In short, there are many promising options for deflecting or fragmenting Earth-threatening asteroids and comets. The apparent best option today includes nuclear devices and perhaps nuclear propulsion. These, however, carry political ramifications we must address.
Nuclear Solution/Political Fallout
Though nuclear devices may well protect the Earth from threatening asteroids and comets, their employment carries heavy emotional baggage. Ironically, these devices "... could be notably straightforward to create and safe to maintain because they derive from vast research and development expenditures and experience accumulated during the forty-five years of the Cold War." Technically, without an appropriate re-entry vehicle, these devices could not be used as ballistic weapons, though there is always the possibility of terrorism or misuse. In any event, effective international protocols and controls could be established through the United Nations to minimize downside potential. The debate will certainly continue, however, as evidenced by The Deflection Dilemma: "... the potential for misuse of a system built in advance of an explicit need may in the long run expose us to a greater risk than the added protection it offers."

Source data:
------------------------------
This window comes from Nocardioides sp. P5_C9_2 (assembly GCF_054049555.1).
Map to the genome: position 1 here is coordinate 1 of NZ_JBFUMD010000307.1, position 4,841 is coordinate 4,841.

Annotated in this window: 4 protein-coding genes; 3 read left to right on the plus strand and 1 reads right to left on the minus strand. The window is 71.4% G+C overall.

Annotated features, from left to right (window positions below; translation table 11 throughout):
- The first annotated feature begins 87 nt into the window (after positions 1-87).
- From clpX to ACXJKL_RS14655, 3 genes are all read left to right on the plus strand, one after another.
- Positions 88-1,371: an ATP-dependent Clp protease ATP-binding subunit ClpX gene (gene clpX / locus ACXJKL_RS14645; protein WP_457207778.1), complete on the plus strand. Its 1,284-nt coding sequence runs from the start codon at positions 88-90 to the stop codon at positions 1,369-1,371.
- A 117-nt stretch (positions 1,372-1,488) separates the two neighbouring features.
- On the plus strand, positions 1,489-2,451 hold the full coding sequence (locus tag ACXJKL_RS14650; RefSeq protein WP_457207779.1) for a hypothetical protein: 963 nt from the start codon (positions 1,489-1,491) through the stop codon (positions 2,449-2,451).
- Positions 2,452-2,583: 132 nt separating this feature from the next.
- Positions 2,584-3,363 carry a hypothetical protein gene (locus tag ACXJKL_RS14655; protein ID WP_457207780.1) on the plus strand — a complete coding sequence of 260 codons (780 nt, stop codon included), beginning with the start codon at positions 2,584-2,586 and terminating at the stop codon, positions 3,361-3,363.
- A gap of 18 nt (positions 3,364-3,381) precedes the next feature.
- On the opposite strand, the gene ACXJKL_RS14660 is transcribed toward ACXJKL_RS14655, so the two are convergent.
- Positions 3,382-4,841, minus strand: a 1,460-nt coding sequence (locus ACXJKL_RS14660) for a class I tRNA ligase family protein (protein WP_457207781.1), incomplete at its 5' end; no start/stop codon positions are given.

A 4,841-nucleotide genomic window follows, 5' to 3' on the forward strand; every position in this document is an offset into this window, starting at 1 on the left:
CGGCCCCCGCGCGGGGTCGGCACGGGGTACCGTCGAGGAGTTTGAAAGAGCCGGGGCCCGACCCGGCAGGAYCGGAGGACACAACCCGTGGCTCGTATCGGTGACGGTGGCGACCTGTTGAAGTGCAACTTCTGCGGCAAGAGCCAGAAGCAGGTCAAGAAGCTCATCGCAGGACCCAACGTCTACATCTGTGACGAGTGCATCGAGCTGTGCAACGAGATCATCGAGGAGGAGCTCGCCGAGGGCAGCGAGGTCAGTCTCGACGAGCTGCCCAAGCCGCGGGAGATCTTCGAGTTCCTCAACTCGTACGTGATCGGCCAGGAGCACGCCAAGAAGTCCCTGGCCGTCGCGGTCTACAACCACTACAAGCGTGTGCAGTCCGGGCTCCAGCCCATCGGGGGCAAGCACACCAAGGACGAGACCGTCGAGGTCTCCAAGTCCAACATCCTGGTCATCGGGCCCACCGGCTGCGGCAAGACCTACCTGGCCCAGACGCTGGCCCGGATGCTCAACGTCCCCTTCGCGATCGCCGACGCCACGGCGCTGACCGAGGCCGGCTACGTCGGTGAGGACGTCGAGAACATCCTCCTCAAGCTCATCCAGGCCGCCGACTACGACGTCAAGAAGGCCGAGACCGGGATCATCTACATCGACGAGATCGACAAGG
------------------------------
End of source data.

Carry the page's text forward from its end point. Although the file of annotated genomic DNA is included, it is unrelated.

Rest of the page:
Near-Term Technologies and Operational Exploitation Opportunities
Near-term technologies support development of both detection and mitigation capabilities against Earth-crossing asteroids and comets. Specifically, ground-based telescopes employing CCDs with automated search techniques are viable for detection, while chemical or nuclear-propulsion rockets with kinetic energy or nuclear payloads are viable for mitigation. The challenge is not so much in technology development as in economical system design. But a further challenge, and perhaps the greatest, involves the nurturing of international coordination, cooperation, and support. The threat of NEO impact is a global problem and one which the entire world community should bear. So for the near-term, the authors' submit the following recommendation.